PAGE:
Mega Man (DOS)

Mega Man - IBM PC (1990)


Cover

1990 saw the beginning of the Commander Keen and the Monkey Island franchises on the PC, and even some decent run-‘n-gun platformers like Dangerous Dave and Rick Dangerous 2. It seemed a sure thing taking a well-known platformer property like Mega Man and making a nice port or reimagining for those without an NES. Hi-Tech Expressions apparently thought so, and they helped fund and develop it along with Ronzor Labs, who developed such DOS gems as Beethoven’s 2nd and We’re Back!: A Dinosaur’s Story. Needless to say, the quality was not very high.

Gamers stuck with a 386 who expected the console Mega Man experience were severely let down. There is no music whatsoever, only harsh sound effects generated from the base PC speaker. The game at least supports EGA visuals but the graphics, to put it lightly, have nothing of the spark and imagination of the levels and enemies in the NES titles. Boy robot or no, there’s little thrill wading through bland corridors of grey and brown modern day warehouses, power stations, water treatment facilities, and dirt tunnels shooting at regular rats, ants, frogs, and bats. Pathways criss-cross without care in a vague attempt to make these boring places more exciting, but it only makes the dull gameplay drag.

The keys into Wily’s complex lie in the hands of three new Robot Masters:

Sonic Man

Sort of a Bubble Man knock-off, who shoots Sonic Waves from his harpoon gun and drops mines. [Weakness: Nuclear Detonator]

Volt Man

A dopey bot with big V shoulder pads. Protects himself with an electrical Force Field. [Weakness: Sonic Wave]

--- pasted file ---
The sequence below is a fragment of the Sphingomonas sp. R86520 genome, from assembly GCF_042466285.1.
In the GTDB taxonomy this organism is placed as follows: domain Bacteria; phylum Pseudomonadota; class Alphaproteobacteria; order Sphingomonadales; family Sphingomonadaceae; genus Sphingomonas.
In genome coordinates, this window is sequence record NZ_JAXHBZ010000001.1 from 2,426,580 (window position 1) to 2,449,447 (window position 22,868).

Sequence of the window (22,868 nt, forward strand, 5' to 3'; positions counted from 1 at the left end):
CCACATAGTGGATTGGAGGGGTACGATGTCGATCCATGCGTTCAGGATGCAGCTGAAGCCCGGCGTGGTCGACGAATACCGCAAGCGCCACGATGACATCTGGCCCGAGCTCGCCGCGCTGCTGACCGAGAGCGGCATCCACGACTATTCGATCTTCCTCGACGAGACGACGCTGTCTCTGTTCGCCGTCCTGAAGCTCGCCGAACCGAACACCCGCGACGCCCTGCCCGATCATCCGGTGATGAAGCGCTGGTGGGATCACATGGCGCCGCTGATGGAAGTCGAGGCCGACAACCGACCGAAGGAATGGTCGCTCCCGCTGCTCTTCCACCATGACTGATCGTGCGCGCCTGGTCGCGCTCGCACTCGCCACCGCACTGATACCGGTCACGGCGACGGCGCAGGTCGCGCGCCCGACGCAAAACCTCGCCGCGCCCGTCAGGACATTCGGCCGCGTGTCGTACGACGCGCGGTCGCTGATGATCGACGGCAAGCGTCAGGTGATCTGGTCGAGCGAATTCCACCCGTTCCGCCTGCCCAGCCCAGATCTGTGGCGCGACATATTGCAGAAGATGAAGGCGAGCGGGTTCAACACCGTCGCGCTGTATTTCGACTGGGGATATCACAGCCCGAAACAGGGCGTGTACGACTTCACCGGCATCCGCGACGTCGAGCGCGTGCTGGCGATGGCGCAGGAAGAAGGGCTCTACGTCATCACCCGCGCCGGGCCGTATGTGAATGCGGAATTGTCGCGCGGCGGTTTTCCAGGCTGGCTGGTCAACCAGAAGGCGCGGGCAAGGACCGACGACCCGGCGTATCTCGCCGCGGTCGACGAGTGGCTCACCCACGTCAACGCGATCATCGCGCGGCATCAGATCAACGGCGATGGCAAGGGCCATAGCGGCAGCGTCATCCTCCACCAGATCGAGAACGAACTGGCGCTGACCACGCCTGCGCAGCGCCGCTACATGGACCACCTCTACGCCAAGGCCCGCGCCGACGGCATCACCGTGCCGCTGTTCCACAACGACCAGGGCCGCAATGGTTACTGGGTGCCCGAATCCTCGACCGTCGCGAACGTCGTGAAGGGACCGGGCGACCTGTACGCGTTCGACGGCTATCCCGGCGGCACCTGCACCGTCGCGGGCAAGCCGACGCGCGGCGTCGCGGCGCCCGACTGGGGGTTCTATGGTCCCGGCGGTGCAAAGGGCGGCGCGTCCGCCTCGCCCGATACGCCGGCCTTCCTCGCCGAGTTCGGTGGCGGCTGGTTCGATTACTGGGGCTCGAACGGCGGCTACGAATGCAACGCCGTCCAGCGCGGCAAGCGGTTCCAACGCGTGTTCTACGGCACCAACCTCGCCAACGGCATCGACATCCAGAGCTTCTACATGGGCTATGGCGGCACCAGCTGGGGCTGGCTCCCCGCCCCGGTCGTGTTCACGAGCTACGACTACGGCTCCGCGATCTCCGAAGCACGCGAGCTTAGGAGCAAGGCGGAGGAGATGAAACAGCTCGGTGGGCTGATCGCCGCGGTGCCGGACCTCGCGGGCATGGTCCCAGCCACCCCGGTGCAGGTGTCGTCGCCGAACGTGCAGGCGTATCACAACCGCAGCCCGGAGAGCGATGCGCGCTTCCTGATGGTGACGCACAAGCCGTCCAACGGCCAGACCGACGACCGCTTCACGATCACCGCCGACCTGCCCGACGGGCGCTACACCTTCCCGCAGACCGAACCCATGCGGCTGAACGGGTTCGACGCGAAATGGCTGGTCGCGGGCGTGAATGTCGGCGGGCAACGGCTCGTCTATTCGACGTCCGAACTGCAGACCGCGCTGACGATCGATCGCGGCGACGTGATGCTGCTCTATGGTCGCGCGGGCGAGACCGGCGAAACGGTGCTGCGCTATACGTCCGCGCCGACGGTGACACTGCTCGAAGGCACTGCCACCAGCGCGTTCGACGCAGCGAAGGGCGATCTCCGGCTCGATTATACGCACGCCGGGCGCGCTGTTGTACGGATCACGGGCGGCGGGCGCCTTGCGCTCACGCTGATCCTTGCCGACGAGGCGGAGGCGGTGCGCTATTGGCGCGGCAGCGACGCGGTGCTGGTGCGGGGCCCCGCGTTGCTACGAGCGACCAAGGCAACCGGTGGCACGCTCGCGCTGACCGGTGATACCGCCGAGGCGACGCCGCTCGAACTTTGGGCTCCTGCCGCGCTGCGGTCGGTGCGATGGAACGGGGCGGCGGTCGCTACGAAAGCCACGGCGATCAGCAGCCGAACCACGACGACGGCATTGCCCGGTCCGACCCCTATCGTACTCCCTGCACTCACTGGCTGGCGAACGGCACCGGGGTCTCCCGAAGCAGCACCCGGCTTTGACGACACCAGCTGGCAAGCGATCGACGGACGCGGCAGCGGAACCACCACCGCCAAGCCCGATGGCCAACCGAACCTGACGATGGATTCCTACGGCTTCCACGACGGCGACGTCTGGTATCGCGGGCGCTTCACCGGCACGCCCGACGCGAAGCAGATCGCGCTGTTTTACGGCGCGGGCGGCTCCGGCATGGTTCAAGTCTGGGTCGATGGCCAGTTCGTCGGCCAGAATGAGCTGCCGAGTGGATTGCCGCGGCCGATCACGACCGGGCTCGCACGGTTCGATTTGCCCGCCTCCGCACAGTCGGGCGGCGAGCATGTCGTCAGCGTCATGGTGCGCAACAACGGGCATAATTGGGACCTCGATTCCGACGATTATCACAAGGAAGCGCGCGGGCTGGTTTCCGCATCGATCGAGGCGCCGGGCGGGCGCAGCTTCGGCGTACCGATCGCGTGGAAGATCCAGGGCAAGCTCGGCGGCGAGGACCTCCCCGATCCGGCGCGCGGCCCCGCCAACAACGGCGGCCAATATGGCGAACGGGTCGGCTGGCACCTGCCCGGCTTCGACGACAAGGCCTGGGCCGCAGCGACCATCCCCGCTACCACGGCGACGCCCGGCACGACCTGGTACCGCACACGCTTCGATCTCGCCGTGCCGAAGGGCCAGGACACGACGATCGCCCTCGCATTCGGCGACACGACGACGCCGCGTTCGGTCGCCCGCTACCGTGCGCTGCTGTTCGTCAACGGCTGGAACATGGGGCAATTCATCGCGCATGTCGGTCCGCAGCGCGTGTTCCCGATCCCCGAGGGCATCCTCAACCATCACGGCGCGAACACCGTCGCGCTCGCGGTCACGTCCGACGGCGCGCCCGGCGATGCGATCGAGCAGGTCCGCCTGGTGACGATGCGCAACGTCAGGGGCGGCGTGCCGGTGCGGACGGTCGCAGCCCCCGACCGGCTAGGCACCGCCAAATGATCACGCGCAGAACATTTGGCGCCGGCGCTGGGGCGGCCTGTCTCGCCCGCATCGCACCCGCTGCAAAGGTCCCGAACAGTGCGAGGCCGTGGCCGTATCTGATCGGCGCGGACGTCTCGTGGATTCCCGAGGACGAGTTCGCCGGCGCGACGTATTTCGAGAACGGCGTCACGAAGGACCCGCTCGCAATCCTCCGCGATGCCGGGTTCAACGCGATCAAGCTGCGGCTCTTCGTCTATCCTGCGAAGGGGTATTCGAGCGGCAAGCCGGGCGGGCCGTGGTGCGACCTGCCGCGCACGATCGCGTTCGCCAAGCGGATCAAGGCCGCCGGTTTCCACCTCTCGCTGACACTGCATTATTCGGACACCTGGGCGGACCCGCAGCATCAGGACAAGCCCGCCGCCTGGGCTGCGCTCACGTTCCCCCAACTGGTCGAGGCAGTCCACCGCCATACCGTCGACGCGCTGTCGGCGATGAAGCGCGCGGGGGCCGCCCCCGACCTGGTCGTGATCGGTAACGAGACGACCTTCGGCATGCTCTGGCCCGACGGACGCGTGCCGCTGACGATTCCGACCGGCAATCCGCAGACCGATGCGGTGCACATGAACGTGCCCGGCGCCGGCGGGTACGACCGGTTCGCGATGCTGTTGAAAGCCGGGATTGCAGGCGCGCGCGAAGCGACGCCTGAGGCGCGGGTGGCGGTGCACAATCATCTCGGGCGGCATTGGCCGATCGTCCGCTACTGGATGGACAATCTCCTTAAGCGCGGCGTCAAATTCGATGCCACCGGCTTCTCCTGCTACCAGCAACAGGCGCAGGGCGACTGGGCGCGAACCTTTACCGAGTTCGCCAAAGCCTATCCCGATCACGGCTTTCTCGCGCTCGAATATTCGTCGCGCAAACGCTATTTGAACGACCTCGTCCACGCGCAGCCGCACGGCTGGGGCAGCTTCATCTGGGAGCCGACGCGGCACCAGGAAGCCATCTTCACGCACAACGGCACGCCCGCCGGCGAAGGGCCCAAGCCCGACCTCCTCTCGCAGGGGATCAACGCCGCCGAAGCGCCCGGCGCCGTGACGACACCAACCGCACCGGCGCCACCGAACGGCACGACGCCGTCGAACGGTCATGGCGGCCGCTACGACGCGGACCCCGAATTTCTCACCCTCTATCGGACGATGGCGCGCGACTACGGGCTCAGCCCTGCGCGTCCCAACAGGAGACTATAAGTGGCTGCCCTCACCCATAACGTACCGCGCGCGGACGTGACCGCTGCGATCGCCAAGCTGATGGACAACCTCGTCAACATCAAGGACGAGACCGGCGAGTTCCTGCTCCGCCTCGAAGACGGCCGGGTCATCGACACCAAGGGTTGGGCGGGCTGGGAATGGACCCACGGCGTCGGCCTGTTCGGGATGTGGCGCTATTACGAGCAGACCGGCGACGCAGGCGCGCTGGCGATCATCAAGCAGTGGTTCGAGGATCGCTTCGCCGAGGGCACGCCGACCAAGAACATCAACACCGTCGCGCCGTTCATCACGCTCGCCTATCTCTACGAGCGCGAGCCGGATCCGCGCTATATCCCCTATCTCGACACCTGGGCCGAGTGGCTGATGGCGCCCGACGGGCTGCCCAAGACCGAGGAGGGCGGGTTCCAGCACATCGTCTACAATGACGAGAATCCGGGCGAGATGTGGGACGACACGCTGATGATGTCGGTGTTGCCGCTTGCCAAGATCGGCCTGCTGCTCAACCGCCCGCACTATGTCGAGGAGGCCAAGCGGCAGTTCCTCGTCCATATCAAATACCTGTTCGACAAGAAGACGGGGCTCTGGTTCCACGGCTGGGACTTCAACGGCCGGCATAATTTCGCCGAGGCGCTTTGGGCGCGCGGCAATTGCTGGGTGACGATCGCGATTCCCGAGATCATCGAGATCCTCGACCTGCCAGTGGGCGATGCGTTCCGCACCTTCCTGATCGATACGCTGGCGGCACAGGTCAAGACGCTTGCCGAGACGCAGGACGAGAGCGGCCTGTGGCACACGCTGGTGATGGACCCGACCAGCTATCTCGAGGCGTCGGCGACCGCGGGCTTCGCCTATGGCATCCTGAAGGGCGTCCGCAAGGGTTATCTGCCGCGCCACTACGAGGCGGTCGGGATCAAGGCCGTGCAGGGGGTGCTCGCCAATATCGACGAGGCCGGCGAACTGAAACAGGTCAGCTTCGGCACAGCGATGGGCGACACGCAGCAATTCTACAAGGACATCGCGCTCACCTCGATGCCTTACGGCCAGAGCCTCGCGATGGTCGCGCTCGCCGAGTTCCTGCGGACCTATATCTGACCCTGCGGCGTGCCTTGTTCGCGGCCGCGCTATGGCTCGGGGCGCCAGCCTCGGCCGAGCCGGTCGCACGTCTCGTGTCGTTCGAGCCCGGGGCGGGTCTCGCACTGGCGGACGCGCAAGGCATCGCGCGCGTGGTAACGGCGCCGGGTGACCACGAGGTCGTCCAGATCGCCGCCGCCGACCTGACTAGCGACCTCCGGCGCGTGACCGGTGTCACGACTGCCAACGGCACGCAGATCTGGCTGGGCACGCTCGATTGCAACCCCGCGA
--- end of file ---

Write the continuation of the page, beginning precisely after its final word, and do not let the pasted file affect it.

Dyna Man

This ballistics “expert” calls his weapons Nuclear Detonators, but they’re really just sticks of dynamite. [Weakness: Force Field]

Though Wily only sends out three robots for Mega Man to fight, that shouldn’t be taken as a sign of mercy. If anything, reaching the Robot Masters is one of the most difficult challenges the Blue Bomber ever had to face – for all the wrong reasons. Right from the game’s start Mega Man must contend with a vicious robo-dog that never backs off once in range. If he manages to survive, it’s a small brisk jog to a building complete with a security camera right outside.

The short intro stage is merely a taste of the cheap deaths that follow throughout the game. Everything hits too hard and there’s little mercy invincibility in-between, leading to fast demise. Wily must be devious to allow narrow passages to litter with enemies too short to shoot at and too long to hop over in the low ceilings. All of these cheap ploys are made worse with dodgy controls that were built with the keyboard in mind. Trying to hop across the disappearing blocks or to push against magnetic forces while using the arrow keys to move and J to jump makes things harder than they should be. This brutal platformer only lasts four stages – five if you count the short intro level – so should you get the hang of the devilish and badly coded tricks the game throws at you, it’s all over within minutes. The final stage in Dr. Wily’s domain reuses the background tiles from the previous stages and is nothing more than an extended boss rush. Fortunately, each boss is easy to defeat with a flurry of pellets, as the special weapons are difficult to aim or bugged beyond repair.

As huge of a stinker as this game was, a few of the graphics used in this title were copied over onto the first Duke Nukem game. Two of the easy to spot plagarizations are the radioactive canisters in Sonic Man’s level and the wooden crates in Dyna Man’s stage. Despite the art swipes, Duke’s first-ever outing is far and away the superior game.

Duke Nukem Ripped Graphics

Mega Man (IBM PC)

Duke Nukem (IBM PC)

Mega Man (IBM PC)

Duke Nukem (IBM PC)

 

 

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